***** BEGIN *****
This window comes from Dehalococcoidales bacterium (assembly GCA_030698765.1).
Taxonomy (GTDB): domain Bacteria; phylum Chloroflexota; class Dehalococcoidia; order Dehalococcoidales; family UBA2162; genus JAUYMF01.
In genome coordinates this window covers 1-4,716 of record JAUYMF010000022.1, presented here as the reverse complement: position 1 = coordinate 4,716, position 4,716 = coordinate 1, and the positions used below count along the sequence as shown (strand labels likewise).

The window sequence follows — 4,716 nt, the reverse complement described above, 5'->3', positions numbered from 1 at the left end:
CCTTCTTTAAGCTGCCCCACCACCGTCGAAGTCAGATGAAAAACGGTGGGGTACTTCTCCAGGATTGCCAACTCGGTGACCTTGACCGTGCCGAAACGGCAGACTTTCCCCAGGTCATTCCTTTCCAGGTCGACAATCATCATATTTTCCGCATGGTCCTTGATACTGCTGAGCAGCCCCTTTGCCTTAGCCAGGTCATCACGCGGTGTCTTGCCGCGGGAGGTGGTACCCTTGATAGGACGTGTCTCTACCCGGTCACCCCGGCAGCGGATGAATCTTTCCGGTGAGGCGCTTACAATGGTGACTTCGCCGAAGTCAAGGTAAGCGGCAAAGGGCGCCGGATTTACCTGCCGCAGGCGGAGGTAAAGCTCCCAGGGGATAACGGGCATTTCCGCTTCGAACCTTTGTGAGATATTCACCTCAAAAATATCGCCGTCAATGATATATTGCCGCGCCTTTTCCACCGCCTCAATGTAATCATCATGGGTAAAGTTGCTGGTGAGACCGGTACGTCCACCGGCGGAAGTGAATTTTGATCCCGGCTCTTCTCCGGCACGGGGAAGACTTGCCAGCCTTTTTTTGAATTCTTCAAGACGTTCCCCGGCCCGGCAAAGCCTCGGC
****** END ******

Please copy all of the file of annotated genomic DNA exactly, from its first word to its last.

This window comes from Dehalococcoidales bacterium (assembly GCA_030698765.1).
Taxonomy (GTDB): domain Bacteria; phylum Chloroflexota; class Dehalococcoidia; order Dehalococcoidales; family UBA2162; genus JAUYMF01.
In genome coordinates this window covers 1-4,716 of record JAUYMF010000022.1, presented here as the reverse complement: position 1 = coordinate 4,716, position 4,716 = coordinate 1, and the positions used below count along the sequence as shown (strand labels likewise).

The window sequence follows — 4,716 nt, the reverse complement described above, 5'->3', positions numbered from 1 at the left end:
CCTTCTTTAAGCTGCCCCACCACCGTCGAAGTCAGATGAAAAACGGTGGGGTACTTCTCCAGGATTGCCAACTCGGTGACCTTGACCGTGCCGAAACGGCAGACTTTCCCCAGGTCATTCCTTTCCAGGTCGACAATCATCATATTTTCCGCATGGTCCTTGATACTGCTGAGCAGCCCCTTTGCCTTAGCCAGGTCATCACGCGGTGTCTTGCCGCGGGAGGTGGTACCCTTGATAGGACGTGTCTCTACCCGGTCACCCCGGCAGCGGATGAATCTTTCCGGTGAGGCGCTTACAATGGTGACTTCGCCGAAGTCAAGGTAAGCGGCAAAGGGCGCCGGATTTACCTGCCGCAGGCGGAGGTAAAGCTCCCAGGGGATAACGGGCATTTCCGCTTCGAACCTTTGTGAGATATTCACCTCAAAAATATCGCCGTCAATGATATATTGCCGCGCCTTTTCCACCGCCTCAATGTAATCATCATGGGTAAAGTTGCTGGTGAGACCGGTACGTCCACCGGCGGAAGTGAATTTTGATCCCGGCTCTTCTCCGGCACGGGGAAGACTTGCCAGCCTTTTTTTGAATTCTTCAAGACGTTCCCCGGCCCGGCAAAGCCTCGGC